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The benefits of horsing around: Equine-assisted therapy helps children in foster care

September 25, 2012

Equine-assisted therapy is known for many benefits, including teaching improved communication and social skills, boundary setting, empathy toward others, self control and confidence, responsibility and accountability, problem solving and cooperation, honesty and trust and overcoming challenges in a non-threatening atmosphere.

This spring, Youth Villages launched a new service activity called equine-assisted therapy for children in the Youth Villages Middle Tennessee foster care and adoption programs.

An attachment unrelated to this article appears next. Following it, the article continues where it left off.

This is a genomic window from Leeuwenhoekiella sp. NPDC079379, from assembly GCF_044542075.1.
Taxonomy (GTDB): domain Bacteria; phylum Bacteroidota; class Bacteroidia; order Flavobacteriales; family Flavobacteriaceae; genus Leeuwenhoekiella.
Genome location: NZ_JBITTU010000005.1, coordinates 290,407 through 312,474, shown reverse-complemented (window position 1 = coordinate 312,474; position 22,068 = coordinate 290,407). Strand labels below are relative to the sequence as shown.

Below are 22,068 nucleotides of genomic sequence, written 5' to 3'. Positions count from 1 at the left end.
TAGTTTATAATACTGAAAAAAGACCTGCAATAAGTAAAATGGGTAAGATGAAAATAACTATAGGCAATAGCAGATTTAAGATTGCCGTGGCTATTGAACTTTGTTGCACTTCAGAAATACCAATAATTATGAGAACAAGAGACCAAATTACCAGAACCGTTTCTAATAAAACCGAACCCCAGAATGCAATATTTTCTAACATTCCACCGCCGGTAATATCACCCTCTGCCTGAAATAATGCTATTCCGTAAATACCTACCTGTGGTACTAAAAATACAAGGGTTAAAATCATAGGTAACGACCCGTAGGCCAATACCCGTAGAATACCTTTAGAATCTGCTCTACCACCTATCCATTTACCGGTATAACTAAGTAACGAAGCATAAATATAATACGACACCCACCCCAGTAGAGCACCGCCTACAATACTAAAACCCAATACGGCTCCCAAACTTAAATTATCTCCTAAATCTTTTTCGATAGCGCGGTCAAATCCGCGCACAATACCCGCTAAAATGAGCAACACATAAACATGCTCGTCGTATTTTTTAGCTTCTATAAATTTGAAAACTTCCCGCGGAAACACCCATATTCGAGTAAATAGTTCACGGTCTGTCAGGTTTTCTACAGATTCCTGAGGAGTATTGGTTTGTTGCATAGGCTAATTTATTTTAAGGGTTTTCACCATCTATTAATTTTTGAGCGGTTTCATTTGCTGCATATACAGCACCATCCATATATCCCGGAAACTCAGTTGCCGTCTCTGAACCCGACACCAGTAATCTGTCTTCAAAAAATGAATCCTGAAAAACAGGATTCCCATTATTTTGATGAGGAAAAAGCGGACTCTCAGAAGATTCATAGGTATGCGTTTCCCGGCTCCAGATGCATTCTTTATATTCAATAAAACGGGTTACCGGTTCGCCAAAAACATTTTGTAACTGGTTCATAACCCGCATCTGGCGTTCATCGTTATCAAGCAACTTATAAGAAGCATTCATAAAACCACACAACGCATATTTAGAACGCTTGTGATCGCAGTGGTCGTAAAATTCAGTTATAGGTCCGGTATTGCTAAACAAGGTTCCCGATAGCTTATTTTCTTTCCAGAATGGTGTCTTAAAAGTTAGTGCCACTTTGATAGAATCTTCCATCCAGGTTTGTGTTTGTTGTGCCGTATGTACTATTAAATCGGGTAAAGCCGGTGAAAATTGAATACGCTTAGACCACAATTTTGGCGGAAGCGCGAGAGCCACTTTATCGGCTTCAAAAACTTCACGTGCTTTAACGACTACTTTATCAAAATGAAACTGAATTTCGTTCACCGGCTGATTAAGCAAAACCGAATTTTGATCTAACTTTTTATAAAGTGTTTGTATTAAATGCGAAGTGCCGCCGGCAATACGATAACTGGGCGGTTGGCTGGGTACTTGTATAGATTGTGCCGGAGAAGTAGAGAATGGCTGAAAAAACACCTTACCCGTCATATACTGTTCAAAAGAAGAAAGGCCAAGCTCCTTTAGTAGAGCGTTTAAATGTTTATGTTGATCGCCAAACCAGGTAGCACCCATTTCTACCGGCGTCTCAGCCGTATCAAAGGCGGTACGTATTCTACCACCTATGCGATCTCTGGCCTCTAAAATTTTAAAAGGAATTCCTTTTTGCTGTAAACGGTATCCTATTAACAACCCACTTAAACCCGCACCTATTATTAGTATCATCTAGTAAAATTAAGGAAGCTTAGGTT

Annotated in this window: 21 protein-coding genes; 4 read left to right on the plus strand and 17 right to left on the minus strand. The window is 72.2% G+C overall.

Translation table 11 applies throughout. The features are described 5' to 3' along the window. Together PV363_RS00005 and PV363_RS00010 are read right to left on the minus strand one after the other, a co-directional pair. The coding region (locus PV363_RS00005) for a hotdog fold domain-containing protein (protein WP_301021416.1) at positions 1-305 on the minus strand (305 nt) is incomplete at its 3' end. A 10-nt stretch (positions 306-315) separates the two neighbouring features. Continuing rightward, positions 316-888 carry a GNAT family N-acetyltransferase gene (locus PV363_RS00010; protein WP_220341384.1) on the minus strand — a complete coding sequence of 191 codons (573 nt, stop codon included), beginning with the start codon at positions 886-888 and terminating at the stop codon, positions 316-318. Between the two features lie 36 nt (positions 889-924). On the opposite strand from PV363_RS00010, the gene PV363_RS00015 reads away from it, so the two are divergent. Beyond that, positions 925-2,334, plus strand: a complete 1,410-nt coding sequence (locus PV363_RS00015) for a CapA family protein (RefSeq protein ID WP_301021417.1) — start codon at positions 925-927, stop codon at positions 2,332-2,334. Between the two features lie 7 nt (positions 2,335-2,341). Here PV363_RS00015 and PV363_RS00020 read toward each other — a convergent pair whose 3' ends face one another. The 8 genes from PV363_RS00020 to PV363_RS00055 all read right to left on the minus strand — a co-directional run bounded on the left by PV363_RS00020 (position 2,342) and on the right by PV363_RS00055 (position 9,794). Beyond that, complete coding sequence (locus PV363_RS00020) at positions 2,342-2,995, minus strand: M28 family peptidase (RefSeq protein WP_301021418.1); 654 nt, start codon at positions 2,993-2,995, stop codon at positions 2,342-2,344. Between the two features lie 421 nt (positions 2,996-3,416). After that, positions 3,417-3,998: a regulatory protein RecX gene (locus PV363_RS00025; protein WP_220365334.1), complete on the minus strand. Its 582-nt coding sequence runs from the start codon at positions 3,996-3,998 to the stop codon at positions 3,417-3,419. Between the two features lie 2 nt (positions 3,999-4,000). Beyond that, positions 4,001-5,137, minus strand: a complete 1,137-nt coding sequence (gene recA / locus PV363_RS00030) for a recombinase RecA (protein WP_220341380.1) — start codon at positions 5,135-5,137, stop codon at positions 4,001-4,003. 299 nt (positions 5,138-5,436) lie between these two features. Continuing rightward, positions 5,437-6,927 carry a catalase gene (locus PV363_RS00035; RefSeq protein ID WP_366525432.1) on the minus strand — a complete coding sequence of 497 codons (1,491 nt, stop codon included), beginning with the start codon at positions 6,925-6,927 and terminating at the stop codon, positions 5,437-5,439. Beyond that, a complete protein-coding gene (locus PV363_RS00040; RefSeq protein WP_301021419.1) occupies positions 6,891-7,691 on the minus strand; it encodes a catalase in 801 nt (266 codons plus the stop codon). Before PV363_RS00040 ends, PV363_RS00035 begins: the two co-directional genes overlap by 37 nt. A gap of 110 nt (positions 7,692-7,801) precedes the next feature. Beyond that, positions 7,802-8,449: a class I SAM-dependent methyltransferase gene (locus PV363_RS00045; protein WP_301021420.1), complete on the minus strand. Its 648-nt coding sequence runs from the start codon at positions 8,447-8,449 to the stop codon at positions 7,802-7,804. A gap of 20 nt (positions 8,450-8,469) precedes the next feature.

This is a fully certified and effective therapeutic activity for helping troubled children overcome life’s roadblocks by working with horses. A horse mirrors human behavior and is a very forgiving animal.

Dede Beasley, M.Ed., LPC, licensed therapist, holds a long-time certification in equine-assisted therapy. Sessions take place in her barn, Lacey-Roo Stables, in Ashland City.

During the sessions, instead of riding the horses, the children work with the horses from the ground, grooming, feeding and learning how to handle, lead and interact with the horse appropriately and effectively.

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